IFT Challenges UPF Debate: Health Risk or Food Innovation?

The Institute of Food Technologists (IFT), a global organization with over 11,000 members from more than 90 countries, has been at the forefront of advancing food science and technology since 1939. This year, the organization is tackling one of the most contentious issues in nutrition today: the categorization and health implications of ultra-processed foods (UPFs).

UPFs, characterized by ingredients and processes not typically found in home kitchens—such as artificial colors, preservatives, and stabilizers—have been under intense scrutiny. Scientific journals have increasingly published studies linking UPFs to a range of health risks, including heart disease, stroke, obesity, Type 2 diabetes, cancers, and all-cause mortality. However, the debate is far from settled. Critics argue that the definition of “ultra-processed” remains ambiguous and that the widely used NOVA system for classifying foods does not account for nutritional value.

A Harvard study has highlighted the diversity within the UPF category, noting that many items considered ultra-processed can still be healthy. Similarly, an IFT white paper points out that conflating processing with poor nutrition has led to consumer confusion. The range of foods classified as UPFs—from lunch meats and sodas to breads, yogurts, and plant-based milks—complicates the issue further.

In an effort to clarify the confusion, IFT is convening a panel of experts at its annual event, IFT FIRST: Annual Event and Expo, in Chicago this July. The panel will explore recent advances in the characterization of UPFs, the impact of innovative ingredients and technologies on their quality and safety, consumer perceptions, and the influence of UPF consumption on nutrition and health. Researchers from academic institutions, the USDA Agricultural Research Service (ARS), and the National Institutes of Health (NIH) will participate.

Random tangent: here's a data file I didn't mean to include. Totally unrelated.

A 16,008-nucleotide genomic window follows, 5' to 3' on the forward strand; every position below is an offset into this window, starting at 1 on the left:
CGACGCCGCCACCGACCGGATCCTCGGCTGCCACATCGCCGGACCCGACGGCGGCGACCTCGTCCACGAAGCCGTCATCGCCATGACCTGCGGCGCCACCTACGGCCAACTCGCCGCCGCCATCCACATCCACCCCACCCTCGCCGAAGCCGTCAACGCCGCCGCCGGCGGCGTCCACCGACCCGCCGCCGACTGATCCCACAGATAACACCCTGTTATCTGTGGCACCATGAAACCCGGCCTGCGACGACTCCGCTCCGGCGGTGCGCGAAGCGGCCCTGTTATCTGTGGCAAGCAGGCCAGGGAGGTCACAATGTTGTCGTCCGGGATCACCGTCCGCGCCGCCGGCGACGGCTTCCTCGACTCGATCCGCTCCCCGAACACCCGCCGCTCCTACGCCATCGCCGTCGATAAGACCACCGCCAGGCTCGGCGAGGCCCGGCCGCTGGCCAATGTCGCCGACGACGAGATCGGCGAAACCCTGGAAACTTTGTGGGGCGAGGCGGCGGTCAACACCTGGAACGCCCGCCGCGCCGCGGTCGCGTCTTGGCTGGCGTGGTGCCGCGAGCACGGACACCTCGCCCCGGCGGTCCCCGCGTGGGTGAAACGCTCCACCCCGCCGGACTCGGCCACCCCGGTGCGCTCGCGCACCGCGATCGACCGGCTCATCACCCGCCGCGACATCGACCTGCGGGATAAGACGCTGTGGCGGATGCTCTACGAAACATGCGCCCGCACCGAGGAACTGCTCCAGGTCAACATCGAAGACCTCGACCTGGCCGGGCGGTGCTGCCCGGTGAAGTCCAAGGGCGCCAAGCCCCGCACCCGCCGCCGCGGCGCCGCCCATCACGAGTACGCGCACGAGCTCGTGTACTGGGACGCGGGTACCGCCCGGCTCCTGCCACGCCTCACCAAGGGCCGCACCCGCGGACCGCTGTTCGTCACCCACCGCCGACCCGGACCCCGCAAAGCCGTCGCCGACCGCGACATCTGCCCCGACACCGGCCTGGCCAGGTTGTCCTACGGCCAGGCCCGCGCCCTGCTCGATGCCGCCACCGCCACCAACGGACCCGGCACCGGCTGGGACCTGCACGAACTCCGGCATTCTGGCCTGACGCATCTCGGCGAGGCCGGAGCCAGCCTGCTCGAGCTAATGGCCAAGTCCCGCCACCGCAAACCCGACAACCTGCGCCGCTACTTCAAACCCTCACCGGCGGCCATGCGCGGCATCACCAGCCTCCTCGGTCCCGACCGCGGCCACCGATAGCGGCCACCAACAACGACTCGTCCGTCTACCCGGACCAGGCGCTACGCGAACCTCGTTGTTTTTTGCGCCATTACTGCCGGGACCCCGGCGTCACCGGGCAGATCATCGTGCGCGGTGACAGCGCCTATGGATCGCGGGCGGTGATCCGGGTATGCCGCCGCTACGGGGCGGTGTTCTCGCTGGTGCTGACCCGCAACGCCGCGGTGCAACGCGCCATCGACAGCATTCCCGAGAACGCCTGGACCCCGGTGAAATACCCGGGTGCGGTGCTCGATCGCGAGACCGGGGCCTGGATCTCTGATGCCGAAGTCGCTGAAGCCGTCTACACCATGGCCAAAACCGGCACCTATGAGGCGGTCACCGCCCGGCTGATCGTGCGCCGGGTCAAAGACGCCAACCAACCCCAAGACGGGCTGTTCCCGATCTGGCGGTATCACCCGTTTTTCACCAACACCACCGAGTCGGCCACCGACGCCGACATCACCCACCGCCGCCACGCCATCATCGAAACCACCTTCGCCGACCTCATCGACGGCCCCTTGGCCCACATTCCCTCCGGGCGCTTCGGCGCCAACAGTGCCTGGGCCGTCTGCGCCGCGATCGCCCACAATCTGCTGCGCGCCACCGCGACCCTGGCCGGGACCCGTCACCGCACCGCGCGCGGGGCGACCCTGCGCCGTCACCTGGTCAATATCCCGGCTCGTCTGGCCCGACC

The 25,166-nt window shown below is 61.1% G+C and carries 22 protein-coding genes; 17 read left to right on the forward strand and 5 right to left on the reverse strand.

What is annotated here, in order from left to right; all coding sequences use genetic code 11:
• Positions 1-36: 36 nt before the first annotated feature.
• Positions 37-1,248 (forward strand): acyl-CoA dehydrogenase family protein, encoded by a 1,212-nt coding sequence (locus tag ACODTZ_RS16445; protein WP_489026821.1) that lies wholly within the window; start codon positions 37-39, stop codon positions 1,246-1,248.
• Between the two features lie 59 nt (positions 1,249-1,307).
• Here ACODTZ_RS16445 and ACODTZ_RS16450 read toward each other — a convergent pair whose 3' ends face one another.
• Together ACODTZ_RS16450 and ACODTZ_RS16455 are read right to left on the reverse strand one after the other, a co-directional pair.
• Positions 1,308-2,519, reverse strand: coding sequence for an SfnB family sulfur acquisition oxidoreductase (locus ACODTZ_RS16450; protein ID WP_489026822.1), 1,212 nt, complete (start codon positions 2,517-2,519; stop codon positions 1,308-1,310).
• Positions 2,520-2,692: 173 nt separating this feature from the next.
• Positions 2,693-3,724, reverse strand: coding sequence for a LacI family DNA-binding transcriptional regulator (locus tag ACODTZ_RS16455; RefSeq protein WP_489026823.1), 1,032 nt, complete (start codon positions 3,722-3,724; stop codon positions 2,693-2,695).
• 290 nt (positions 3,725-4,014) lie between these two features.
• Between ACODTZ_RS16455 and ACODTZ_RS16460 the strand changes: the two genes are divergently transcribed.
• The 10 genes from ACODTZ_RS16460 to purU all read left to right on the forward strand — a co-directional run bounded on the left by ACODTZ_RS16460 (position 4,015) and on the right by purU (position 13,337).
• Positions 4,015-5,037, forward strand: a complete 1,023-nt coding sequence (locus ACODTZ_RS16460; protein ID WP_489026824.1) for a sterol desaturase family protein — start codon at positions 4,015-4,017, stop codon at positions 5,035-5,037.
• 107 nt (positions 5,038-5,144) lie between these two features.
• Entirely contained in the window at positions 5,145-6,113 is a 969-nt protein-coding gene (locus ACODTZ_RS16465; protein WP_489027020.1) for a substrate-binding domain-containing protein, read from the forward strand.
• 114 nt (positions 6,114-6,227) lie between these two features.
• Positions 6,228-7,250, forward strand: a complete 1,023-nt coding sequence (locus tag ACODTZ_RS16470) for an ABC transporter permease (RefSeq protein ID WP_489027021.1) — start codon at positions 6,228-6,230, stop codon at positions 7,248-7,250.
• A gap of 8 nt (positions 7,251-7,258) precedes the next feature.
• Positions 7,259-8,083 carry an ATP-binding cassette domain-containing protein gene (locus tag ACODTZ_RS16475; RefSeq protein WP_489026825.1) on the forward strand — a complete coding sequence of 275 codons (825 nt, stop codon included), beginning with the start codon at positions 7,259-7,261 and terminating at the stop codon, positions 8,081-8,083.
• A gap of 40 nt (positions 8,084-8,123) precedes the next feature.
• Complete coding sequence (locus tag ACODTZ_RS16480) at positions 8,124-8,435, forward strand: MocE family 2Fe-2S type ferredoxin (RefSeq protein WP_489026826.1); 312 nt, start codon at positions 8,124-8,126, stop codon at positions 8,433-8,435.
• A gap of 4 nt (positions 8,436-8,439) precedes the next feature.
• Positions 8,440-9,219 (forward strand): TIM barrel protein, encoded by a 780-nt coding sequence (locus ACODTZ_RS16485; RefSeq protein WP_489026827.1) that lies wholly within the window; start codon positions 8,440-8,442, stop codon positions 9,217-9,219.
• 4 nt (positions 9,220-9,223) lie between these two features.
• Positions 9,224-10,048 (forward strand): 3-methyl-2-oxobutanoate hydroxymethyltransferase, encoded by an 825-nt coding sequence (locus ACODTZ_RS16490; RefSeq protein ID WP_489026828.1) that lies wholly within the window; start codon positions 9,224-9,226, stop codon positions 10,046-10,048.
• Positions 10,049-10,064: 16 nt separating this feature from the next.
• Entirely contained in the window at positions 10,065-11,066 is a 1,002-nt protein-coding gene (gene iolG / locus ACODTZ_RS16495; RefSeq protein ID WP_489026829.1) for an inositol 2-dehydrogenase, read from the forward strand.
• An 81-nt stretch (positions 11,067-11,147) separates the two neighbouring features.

Anna Rosales, IFT’s senior director of government affairs and nutrition, emphasized the diverse perspectives of the panelists. “From human-intervention research and dietary modeling to possible mechanisms that differentiate UPFs, our panel will discuss what we know now about UPFs and what we need to research further to better untangle the confusion and gain scientific consensus,” she said.

One of the speakers, Julie Hess, a research nutritionist at the Grand Forks Human Nutrition Research Center at USDA ARS, is particularly focused on the intersection of recommendations from the Dietary Guidelines for Americans (DGA) and ultra-processed foods as defined by the NOVA system. Her lab recently published a proof-of-concept study suggesting that it is feasible to develop a menu that aligns with DGA recommendations while still including most of its calories from UPFs.

In addition to the UPF debate, IFT FIRST will also delve into the role of artificial intelligence (AI) in advancing food innovation. Monday’s keynote, “Revolutionizing Food Innovation Through AI,” will explore the collaboration between humans and machines in predictive analytics, precision engineering, biotechnology, and food product development. A Fireside Chat featuring Brightseed co-founder Jim Flatt and NotCo co-founder Karim Pichara will further discuss how AI can revolutionize food.

With cleaner eating becoming increasingly important amid rising rates of diabetes and obesity, another panel will outline how companies can leverage AI to improve formulations that connect ingredients, chemical and physical measurements, sensory evaluations, and consumer preferences. A session sponsored by ERP platform Infor will discuss how AI and product lifecycle management technologies can accelerate product development and enhance market responsiveness. Alianza Team will explore the role of machine learning and deep learning in refining lipid product design for the food industry.

Early arrivals to Chicago can participate in a two-day workshop on July 13-14, “Exploring Artificial Intelligence for Next-Level Food Innovation.” Rosales notes, “Whether you’re talking about AI, food as medicine, or sustainable agriculture, it has to come together collaboratively, and this is on full display at IFT FIRST. Food science is the middle sector of the food system that uniquely links farm to fork and is perfectly positioned to foster food system collaboration and innovation.”

IFT FIRST will take place from July 14–17, with an expected 17,000 attendees from over 70 countries. For more information or to register, visit iftfirst.org.

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